Best practices in communicating corporate responsibility activities.
While reporting has become commonplace, corporate responsibility information is not reaching those who have the greatest potential for furthering a company’s corporate responsibility agenda. To better engage stakeholders, companies should make CR reporting part of an integrated CR communications strategy.
Advice from experts at BP, BSR, McDonald’s, Sun Microsystems and Xerox.
With a record number of companies around the world annually increasing staff and expenditures to publicize their corporate social responsibility (CSR) credentials, the time seemed right to survey some of the most experienced practitioners in the field about how they promote CSR achievements. The goal: to learn their dos and don’ts, the musts and must-avoids. Here’s a summary of what we found.
Before corporate citizenship can become a way of acting, it must be a way of thinking, and the only way to accomplish that is to embed it fully into your brand.
Companies like Timberland, Ben & Jerry’s, Patagonia and Seventh Generation were “born” with good genes for corporate social responsibility (CSR). Each company was founded with a mission that included responsibility to the environment and community, but that is not to say it is easy for them. CSR takes constant vigilance and discipline. Companies like General Electric were not created with sustainable standards, yet they are leading the corporate world in transforming themselves and imbedding sustainability into every aspect of their business.
Investors are listening—is your company’s investor relations team prepared to talk about corporate responsibility?
A recent thomson Financial survey showed that 89 percent of institutional investors rate corporate responsibility as a primary or
secondary influence in their decision making. In North America alone, portfolio managers representing more than $13 trillion in assets take corporate responsibility concerns into consideration. Unfortunately, IROs are rarely aware of shareholder concerns in this area or how to address them when they arise.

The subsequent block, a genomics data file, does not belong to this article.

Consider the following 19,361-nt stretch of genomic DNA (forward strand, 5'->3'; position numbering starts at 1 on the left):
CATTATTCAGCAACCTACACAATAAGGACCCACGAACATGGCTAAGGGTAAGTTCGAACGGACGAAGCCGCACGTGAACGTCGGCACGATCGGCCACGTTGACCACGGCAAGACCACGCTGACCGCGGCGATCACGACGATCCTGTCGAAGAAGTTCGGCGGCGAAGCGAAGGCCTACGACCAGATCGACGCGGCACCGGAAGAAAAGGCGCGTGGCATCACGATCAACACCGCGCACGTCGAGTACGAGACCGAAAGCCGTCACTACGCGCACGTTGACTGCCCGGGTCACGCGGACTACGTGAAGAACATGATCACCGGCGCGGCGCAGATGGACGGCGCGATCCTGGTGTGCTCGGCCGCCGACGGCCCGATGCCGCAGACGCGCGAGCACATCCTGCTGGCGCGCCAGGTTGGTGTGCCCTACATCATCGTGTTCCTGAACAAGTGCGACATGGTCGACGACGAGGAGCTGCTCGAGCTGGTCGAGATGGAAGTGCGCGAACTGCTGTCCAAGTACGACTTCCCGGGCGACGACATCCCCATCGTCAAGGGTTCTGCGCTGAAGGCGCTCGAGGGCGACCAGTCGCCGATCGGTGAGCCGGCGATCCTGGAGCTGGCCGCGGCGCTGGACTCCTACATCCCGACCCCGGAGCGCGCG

How to talk to your boss, and others, about corporate responsibility.
Many corporate responsibility officers and their colleagues in top management have been talking past each other, unnecessarily. With a little bit of “translation” the business case for corporate responsibility—that it’s smart business and often good for society—becomes undeniable.
The first step in this dialogue has already been taken. It’s the morphing of the long-held icon, “corporate social responsibility” into corporate responsibility. That development, in itself, has helped many private-sector corporate responsibility officers make progress with both the chief financial officers and chief executive officers who have been uncomfortable with the implications of a “social corporation.”
Marketing corporate responsibility is a lot more challenging than that.
In the advertising business, Brands reign supreme. Brands, with a capital B, are organic. They grow, adapt, mature and, over time, become lasting material assets of the companies that own them. Often these Brands are “master brands” and as such are the one name behind everything the company does: Starbucks, Home Depot, Apple, and Timberland are good recent examples.
Brands like these are only now beginning to spotlight their corporate responsibility activities through marketing—in effect, using responsibility as a Brand differentiator. That’s a complicated and potentially risky undertaking. And, so far, consumers have not reacted to that message in large numbers. ”